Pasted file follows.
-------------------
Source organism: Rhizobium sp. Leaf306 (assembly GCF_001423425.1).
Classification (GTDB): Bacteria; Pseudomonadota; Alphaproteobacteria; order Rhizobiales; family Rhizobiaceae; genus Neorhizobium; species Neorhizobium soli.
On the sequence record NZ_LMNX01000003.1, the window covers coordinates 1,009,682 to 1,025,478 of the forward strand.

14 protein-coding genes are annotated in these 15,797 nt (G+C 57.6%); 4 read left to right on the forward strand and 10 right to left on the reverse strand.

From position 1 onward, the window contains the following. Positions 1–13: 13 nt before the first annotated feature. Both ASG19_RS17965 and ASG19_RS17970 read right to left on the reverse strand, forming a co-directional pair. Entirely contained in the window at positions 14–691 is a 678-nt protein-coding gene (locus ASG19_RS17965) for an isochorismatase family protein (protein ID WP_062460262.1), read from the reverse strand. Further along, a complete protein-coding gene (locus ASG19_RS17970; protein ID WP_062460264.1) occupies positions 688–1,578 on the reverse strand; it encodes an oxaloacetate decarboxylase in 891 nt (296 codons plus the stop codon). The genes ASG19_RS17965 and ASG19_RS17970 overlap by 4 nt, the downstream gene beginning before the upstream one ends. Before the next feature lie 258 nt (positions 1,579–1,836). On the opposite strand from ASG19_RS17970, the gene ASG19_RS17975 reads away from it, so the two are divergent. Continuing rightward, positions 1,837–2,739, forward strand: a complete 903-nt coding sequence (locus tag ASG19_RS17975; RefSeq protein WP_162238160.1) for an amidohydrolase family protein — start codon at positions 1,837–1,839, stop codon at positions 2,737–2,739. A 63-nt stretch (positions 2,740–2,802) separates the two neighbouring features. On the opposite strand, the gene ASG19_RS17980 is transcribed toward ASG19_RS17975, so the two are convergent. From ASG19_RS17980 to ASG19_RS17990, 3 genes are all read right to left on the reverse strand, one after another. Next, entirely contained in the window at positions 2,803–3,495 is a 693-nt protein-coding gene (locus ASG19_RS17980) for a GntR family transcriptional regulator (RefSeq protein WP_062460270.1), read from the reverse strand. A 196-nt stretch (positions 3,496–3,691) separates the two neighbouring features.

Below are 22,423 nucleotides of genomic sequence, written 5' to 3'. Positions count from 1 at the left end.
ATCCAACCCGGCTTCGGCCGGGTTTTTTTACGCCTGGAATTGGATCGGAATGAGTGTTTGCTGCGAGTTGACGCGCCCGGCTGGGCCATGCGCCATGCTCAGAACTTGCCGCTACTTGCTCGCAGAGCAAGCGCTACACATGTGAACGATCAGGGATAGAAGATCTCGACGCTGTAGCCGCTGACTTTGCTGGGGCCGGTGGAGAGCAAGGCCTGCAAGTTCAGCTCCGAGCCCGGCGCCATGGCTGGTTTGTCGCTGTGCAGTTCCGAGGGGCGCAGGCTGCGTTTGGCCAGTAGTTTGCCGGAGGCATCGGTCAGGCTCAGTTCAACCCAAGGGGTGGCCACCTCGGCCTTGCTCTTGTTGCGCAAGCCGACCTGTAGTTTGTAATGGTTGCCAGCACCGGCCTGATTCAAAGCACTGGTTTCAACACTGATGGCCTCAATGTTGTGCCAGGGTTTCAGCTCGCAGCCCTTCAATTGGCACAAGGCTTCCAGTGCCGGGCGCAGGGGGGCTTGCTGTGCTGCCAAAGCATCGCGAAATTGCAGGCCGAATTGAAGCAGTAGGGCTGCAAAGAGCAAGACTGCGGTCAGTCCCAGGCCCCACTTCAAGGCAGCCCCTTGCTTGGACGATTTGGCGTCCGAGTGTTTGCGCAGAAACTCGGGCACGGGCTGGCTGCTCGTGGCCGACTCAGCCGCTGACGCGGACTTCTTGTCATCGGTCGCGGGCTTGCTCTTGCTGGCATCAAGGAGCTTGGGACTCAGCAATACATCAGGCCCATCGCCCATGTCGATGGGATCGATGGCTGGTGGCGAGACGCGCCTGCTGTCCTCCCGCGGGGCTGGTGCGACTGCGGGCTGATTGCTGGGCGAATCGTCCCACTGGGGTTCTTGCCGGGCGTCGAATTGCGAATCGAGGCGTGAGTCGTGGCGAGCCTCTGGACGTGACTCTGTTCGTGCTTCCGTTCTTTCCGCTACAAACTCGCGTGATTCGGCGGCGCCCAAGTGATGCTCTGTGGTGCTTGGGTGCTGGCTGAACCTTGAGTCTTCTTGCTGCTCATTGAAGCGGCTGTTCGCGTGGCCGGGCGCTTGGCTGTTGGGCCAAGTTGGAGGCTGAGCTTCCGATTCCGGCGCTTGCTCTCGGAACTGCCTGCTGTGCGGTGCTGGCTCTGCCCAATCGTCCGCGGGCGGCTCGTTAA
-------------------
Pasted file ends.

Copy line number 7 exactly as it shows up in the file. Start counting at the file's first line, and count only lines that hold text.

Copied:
ATCCAACCCGGCTTCGGCCGGGTTTTTTTACGCCTGGAATTGGATCGGAATGAGTGTTTGCTGCGAGTTGACGCGCCCGGCTGGGCCATGCGCCATGCTCAGAACTTGCCGCTACTTGCTCGCAGAGCAAGCGCTACACATGTGAACGATCAGGGATAGAAGATCTCGACGCTGTAGCCGCTGACTTTGCTGGGGCCGGTGGAGAGCAAGGCCTGCAAGTTCAGCTCCGAGCCCGGCGCCATGGCTGGTTTGTCGCTGTGCAGTTCCGAGGGGCGCAGGCTGCGTTTGGCCAGTAGTTTGCCGGAGGCATCGGTCAGGCTCAGTTCAACCCAAGGGGTGGCCACCTCGGCCTTGCTCTTGTTGCGCAAGCCGACCTGTAGTTTGTAATGGTTGCCAGCACCGGCCTGATTCAAAGCACTGGTTTCAACACTGATGGCCTCAATGTTGTGCCAGGGTTTCAGCTCGCAGCCCTTCAATTGGCACAAGGCTTCCAGTGCCGGGCGCAGGGGGGCTTGCTGTGCTGCCAAAGCATCGCGAAATTGCAGGCCGAATTGAAGCAGTAGGGCTGCAAAGAGCAAGACTGCGGTCAGTCCCAGGCCCCACTTCAAGGCAGCCCCTTGCTTGGACGATTTGGCGTCCGAGTGTTTGCGCAGAAACTCGGGCACGGGCTGGCTGCTCGTGGCCGACTCAGCCGCTGACGCGGACTTCTTGTCATCGGTCGCGGGCTTGCTCTTGCTGGCATCAAGGAGCTTGGGACTCAGCAATACATCAGGCCCATCGCCCATGTCGATGGGATCGATGGCTGGTGGCGAGACGCGCCTGCTGTCCTCCCGCGGGGCTGGTGCGACTGCGGGCTGATTGCTGGGCGAATCGTCCCACTGGGGTTCTTGCCGGGCGTCGAATTGCGAATCGAGGCGTGAGTCGTGGCGAGCCTCTGGACGTGACTCTGTTCGTGCTTCCGTTCTTTCCGCTACAAACTCGCGTGATTCGGCGGCGCCCAAGTGATGCTCTGTGGTGCTTGGGTGCTGGCTGAACCTTGAGTCTTCTTGCTGCTCATTGAAGCGGCTGTTCGCGTGGCCGGGCGCTTGGCTGTTGGGCCAAGTTGGAGGCTGAGCTTCCGATTCCGGCGCTTGCTCTCGGAACTGCCTGCTGTGCGGTGCTGGCTCTGCCCAATCGTCCGCGGGCGGCTCGTTAA